Malware also takes its share from the rapid progress of technology. Malware generation and distribution is now offered as a service. The tools that allow you to do harmful operations are sold ready-made on the internet, and all malicious people have to do is to buy them and make them ready by pressing 1-2 keys. Nanocore was one of them, and it was on sale for $20. In the images below you will see [1,2] Nanocore’s website and the thoughts of the person who wrote the pest.
This analysis is intended to explain what the Nanocore malware, which has been active in recent years, has been doing. In the article you will find the Nanocore builder, how Nanocore spreads and what it does on the system. The purpose of the malware is to provide remote access (RAT) and do whatever the attacker wants on the victim system. Below is a summary and images of the ATT&CK techniques used.
As I mentioned at the beginning of the article, Nanocore is sold as a simple program as a service. Now I want to talk about the builder of this program, Nanocore. When we open the program, the news section welcomes us. Builder offers options such as:
- Clients: The section where the affected systems appear.
- Network: The section where network settings are made.
- System: The section where server settings are made.
- Builder: Builds the executable file of the Nanocore malware.
- Plugins: The section with plugins.
- MultiCore: A section for password recovery, stress testing and remote code execution.
- NanoStress: The section showing the active nodes.
The part that caught my attention here was the “Builder” menu. The settings here will tell us about the general features of Nanocore. When you enter the menu, there are simple, advanced, DNS, assembly, notification and surveillance features.
In simple features, we see the IP number and port features. Apart from that, we should also see the UAC bypass feature, which I think is very important. When we hover over the feature, we see that the victim must take an action with admin privileges at least once.
When we come to the advanced settings, the “Set ProcessBreakOnTerminaton Flag” feature draws my attention. This feature prevents Nanocore running on the victim system from being stopped in any way by the user or by a 3rd party application. But for this, as in UAC bypass, the user must have operated with admin privileges before.
Although the following settings are not as interesting as the first ones, I would like to explain some of them. Under “DNS Server Settings”, it asks which DNS server the malware will use, a feature I haven’t seen before. Here we can use a special DNS server with certain service providers or the settings that the system uses. Other than these, the settings are related to the notification and keylogging feature
Let’s start to examine our pest, which is spread by phishing mails. Mail is a classic phishing email. Although there is no personal information, it seems that there is an e-mail about the contract. You can see the screenshot of the mail in the image below.
He gave us the deobfuscated file. Now let’s take this file to dnspy and examine it. As you can see now, class, function and variable names are much more understandable.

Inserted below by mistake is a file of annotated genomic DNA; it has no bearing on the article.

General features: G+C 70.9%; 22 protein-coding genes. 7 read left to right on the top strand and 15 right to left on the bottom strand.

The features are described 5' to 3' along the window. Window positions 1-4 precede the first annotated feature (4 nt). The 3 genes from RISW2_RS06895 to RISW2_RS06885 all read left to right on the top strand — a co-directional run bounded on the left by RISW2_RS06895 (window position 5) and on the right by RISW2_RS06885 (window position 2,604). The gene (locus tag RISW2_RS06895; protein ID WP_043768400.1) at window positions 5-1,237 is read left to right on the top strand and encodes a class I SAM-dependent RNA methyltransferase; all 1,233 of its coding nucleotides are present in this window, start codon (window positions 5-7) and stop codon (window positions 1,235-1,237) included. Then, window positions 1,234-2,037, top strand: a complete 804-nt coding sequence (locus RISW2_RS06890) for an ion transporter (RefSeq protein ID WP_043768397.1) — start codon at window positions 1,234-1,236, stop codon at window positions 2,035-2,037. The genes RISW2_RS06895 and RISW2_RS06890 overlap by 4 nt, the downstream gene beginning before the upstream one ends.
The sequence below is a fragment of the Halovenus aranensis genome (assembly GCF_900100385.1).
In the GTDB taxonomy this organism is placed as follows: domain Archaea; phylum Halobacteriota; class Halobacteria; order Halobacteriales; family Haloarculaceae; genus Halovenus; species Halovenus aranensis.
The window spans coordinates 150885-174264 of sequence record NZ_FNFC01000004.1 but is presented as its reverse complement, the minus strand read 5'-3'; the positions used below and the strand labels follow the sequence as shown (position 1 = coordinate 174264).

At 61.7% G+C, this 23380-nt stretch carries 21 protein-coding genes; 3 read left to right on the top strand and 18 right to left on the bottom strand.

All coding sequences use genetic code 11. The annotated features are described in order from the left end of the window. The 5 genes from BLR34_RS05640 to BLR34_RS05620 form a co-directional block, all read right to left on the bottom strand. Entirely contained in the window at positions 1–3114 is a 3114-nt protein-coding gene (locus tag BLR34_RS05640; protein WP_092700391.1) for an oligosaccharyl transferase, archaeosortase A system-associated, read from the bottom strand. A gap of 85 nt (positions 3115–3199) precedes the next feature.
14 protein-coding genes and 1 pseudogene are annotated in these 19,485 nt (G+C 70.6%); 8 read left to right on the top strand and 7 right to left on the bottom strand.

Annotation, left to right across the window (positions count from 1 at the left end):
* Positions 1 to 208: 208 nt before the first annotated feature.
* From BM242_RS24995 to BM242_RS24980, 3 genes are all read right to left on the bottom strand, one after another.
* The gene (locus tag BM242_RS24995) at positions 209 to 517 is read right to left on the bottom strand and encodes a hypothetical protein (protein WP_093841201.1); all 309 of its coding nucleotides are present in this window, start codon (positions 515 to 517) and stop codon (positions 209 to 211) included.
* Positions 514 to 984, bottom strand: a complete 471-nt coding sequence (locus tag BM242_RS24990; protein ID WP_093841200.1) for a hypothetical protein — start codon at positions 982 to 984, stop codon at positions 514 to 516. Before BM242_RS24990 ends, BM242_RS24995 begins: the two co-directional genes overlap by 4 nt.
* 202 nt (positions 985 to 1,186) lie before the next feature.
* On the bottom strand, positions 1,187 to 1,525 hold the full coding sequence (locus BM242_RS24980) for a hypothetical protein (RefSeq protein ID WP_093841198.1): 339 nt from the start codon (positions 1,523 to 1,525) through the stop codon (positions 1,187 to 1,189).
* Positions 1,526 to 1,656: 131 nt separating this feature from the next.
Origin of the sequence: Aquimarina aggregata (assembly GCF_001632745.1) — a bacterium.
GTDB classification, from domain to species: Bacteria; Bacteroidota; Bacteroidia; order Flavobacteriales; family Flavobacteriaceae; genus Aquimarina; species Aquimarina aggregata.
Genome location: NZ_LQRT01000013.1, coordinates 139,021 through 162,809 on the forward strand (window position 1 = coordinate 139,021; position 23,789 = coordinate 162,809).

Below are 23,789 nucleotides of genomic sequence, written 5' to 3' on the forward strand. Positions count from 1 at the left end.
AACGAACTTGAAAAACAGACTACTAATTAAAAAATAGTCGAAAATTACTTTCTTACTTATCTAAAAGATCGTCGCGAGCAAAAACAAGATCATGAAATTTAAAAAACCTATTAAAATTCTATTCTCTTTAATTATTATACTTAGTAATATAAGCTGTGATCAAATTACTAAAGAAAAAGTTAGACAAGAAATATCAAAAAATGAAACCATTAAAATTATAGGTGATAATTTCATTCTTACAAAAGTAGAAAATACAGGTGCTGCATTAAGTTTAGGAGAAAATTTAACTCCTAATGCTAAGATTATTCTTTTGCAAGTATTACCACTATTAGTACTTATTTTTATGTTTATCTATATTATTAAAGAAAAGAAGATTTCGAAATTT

When we look at the code, some functions catch our eye. One of them is the smethod_1 function written for HTTP traffic. Receive HTTP requests. Below is the screenshot of this function.
We see that a function is written for file operations. These are smethod_1 and smethod_2 functions under Class2. While smethod_1 is doing file reading operations, smethod_0 is doing file writing operations.
Now let’s run the file and see what it does. For this, Process Hacker, Process Explorer For this, we can use applications such as . I will take the images from Any.run [ 5 ] , an online analysis platform that I think is much easier to follow visually . As you can see, the application is copying once via CMD. Then it runs the file it copied over CMD again. The run file calls itself and starts doing harmful operations.
To see these CMD commands on the debugger, we throw the malware into the debugger. The function used to open the CMD application is the “CreateProcessW” function. When we put a breakpoint in this function and run it, we get the same command as we see in the image above.
Command used here: “C:\Windows\System32\cmd.exe” /c copy “C:\Users\admin\Desktop\New Proposal_2019.exe” “C:\Users\admin\AppData\Roaming\Microsoft\Windows\ Start Menu\Programs\Startup\app.exe” . This command copies the malware we are running to the Startup folder and provides the malware with persistence.
When we run it through the debugger and come to the breakpoint again, we see that the CMD is called again.
In the next step , we see that the malware adds itself to the “HKEY_CURRENT_USER\Software\Microsoft\Windows\CurrentVersion\Run” registry with the “boot” parameter. The purpose of the pest here is to provide permanence.
The last time the malware calls itself as “app.exe”, we can reach the real Nanocore client. Although there are certain methods for unpacking, we will extract the real client with the pe-sieve [ 6 ] application, which does a really good job in this regard. We run pe-sieve as follows.
“ pe-sieve <application_pid>”
The point to be noted here is: As seen in the process tree above, there are 2 app.exes. The pid number of the second app.exe must be entered.
This resulting file may have been obfuscated like the first one. However, we deobfuscate the malware using 4dot and throw it into dnspy. The functions here match with the functions in the Builder section. The function below is the part that copies the resource (where the payload is located) of the malware.